By the words of the Secretary General of the UN ECOSOC Session 2003 in Geneva: it is necessary, “after a period of neglect to bring back rural development to the centre of the development agenda, noting that the world’s rural areas are where the needs are greatest and the suffering most acute.” This message is particularly important for Africa, because this is where for a long time to come the majority of the population will live in rural areas.

Urbanisation of rural areas is often also understood to mean the adoption of city ways of living and increasingly of city ways of thinking. The OECD agenda, instead, promotes the concept of a city region or even of the composite city which covers both urban and rural areas and which seeks to achieve a common regional or even national competitiveness by inter-communal cooperation.

Against the background of these developments and discussions it is not surprising that UN-HABITAT and UNEP call for an end to the urban-rural dichotomy. There is instead a need to promote urban-rural linkages.

2.2. Urban Sprawl and Rural Migration

The industrial development and the rise of capital during the last century have led to the development of large cities. In developing countries this urban growth is even higher due to higher birth rates. The lack of basic services in rural areas has drawn rural populations to cities, a migration that has a negative effect upon rural and agricultural community, and at the same time deteriorated the urban environment and reduced the quality of life as the infrastructure is insufficient to support such large populations (leading to what can be called “rurbanisation”).

The urban-rural interrelationships have not always been all positive or beneficial to both ends of the spectrum. Cities and their metropolitan extensions absorb productive agricultural land, exploit water resources, pollute the rural environment and act as sinks for urban waste. On the other hand, cities rarely expand and build up efficiently. There often remain extensive rural areas within cities and their metropolitan boundaries, giving rise to the phenomenon of urban villages with a prevalence of urban farming.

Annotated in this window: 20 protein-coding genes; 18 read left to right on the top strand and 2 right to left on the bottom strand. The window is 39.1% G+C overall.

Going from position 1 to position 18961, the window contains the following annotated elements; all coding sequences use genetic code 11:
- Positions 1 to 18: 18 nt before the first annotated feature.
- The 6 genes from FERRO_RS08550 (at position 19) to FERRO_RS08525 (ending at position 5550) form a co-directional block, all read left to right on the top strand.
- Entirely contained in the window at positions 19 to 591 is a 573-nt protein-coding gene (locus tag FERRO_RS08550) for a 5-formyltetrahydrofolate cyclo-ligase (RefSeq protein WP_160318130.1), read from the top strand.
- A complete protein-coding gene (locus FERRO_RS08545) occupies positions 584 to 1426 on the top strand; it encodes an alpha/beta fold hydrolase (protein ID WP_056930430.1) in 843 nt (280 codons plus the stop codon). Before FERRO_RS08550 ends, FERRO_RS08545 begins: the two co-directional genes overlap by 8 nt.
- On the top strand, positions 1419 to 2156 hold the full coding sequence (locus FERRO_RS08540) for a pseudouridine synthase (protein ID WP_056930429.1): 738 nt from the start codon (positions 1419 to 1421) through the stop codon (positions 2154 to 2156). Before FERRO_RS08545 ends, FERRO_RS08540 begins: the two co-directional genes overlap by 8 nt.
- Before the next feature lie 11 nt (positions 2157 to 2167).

According to UN-HABITAT estimates, 60% of the world’s population will be living in urban areas by 2015. It is further estimated that 90% of the population increase between now and 2015 will be in urban areas. Most of that increase will be in the inner-city slums and squatter settlements of developing countries.


Figure 4: Informal settlement, Cape Town, South Africa, 2001.
(Photo: Stig Enemark.)

In all countries, urban centres or central places should wherever possible be promoted, developed and opened up in rural areas; and activity referred to as ‘decentralised concentration’. This makes for greater stability and corresponds better to natural ecological principles. One-sided megacentres, those focusing primarily on the urban populations requirements, are mostly the result of a lack of such stable network structures in rural areas. They are more and more becoming places of widening divisions between fenced-off islands of the “have” people and the growing slums of the “have not” people. In these circumstances no one should be surprised at increasing criminality.

Urban centres and rural communities should speak openly and without preconceived ideas about how they can support, supplement, relieve or strengthen each other, e.g. in the context of transport and environmental problems, in controlling the using up of open spaces, in promoting renewable energy, in joint economic and tax policies to attract the necessary investors and capital. The OECD has clear ideas on this: “Increasing the competitiveness of regions involves improvements in both urban and rural areas”. It is thus a matter of having a joint location policy. It is a matter of working together instead of working against each other, as has for so long been the practice. And it is a matter of developing a balanced and polycentred urban system and of a new relationship between town and country as described by Prof. Magel in 2003.